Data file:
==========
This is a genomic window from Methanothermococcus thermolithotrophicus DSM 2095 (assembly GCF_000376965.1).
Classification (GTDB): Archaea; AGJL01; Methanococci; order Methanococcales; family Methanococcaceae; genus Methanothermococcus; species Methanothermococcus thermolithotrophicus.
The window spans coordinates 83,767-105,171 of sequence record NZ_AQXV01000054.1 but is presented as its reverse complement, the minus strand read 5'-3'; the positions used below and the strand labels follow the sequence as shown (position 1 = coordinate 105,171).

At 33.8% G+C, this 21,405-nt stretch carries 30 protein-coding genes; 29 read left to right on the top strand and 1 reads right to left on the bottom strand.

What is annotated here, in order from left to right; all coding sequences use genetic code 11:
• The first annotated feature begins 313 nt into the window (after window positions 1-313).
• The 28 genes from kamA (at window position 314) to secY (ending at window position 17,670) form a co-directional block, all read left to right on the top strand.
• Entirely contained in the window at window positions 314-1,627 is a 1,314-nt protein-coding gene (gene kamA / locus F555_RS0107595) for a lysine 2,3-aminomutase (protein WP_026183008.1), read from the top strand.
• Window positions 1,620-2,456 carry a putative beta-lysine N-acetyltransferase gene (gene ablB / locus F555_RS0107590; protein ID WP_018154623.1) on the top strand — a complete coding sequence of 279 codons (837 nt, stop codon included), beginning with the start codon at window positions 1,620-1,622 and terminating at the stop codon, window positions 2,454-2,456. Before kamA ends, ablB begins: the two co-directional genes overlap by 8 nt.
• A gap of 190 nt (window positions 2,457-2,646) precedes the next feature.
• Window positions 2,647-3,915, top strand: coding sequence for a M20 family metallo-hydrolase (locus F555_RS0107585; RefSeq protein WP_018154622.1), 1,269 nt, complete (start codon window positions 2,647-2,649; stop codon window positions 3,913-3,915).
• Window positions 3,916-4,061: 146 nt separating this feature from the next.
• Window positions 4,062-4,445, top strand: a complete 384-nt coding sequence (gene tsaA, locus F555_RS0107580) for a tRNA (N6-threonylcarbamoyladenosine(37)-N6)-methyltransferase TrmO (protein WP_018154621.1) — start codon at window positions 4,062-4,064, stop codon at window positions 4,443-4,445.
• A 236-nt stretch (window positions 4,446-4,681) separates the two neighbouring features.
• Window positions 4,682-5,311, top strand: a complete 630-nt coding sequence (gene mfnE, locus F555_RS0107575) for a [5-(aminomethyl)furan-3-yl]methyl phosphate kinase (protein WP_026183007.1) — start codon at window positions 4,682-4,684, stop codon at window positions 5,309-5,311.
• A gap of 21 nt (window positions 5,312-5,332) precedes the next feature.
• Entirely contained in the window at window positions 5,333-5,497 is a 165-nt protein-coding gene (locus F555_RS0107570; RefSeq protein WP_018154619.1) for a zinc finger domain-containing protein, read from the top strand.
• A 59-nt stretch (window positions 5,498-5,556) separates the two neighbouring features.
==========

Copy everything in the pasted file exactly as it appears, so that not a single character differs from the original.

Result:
This is a genomic window from Methanothermococcus thermolithotrophicus DSM 2095 (assembly GCF_000376965.1).
Classification (GTDB): Archaea; AGJL01; Methanococci; order Methanococcales; family Methanococcaceae; genus Methanothermococcus; species Methanothermococcus thermolithotrophicus.
The window spans coordinates 83,767-105,171 of sequence record NZ_AQXV01000054.1 but is presented as its reverse complement, the minus strand read 5'-3'; the positions used below and the strand labels follow the sequence as shown (position 1 = coordinate 105,171).

At 33.8% G+C, this 21,405-nt stretch carries 30 protein-coding genes; 29 read left to right on the top strand and 1 reads right to left on the bottom strand.

What is annotated here, in order from left to right; all coding sequences use genetic code 11:
• The first annotated feature begins 313 nt into the window (after window positions 1-313).
• The 28 genes from kamA (at window position 314) to secY (ending at window position 17,670) form a co-directional block, all read left to right on the top strand.
• Entirely contained in the window at window positions 314-1,627 is a 1,314-nt protein-coding gene (gene kamA / locus F555_RS0107595) for a lysine 2,3-aminomutase (protein WP_026183008.1), read from the top strand.
• Window positions 1,620-2,456 carry a putative beta-lysine N-acetyltransferase gene (gene ablB / locus F555_RS0107590; protein ID WP_018154623.1) on the top strand — a complete coding sequence of 279 codons (837 nt, stop codon included), beginning with the start codon at window positions 1,620-1,622 and terminating at the stop codon, window positions 2,454-2,456. Before kamA ends, ablB begins: the two co-directional genes overlap by 8 nt.
• A gap of 190 nt (window positions 2,457-2,646) precedes the next feature.
• Window positions 2,647-3,915, top strand: coding sequence for a M20 family metallo-hydrolase (locus F555_RS0107585; RefSeq protein WP_018154622.1), 1,269 nt, complete (start codon window positions 2,647-2,649; stop codon window positions 3,913-3,915).
• Window positions 3,916-4,061: 146 nt separating this feature from the next.
• Window positions 4,062-4,445, top strand: a complete 384-nt coding sequence (gene tsaA, locus F555_RS0107580) for a tRNA (N6-threonylcarbamoyladenosine(37)-N6)-methyltransferase TrmO (protein WP_018154621.1) — start codon at window positions 4,062-4,064, stop codon at window positions 4,443-4,445.
• A 236-nt stretch (window positions 4,446-4,681) separates the two neighbouring features.
• Window positions 4,682-5,311, top strand: a complete 630-nt coding sequence (gene mfnE, locus F555_RS0107575) for a [5-(aminomethyl)furan-3-yl]methyl phosphate kinase (protein WP_026183007.1) — start codon at window positions 4,682-4,684, stop codon at window positions 5,309-5,311.
• A gap of 21 nt (window positions 5,312-5,332) precedes the next feature.
• Entirely contained in the window at window positions 5,333-5,497 is a 165-nt protein-coding gene (locus F555_RS0107570; RefSeq protein WP_018154619.1) for a zinc finger domain-containing protein, read from the top strand.
• A 59-nt stretch (window positions 5,498-5,556) separates the two neighbouring features.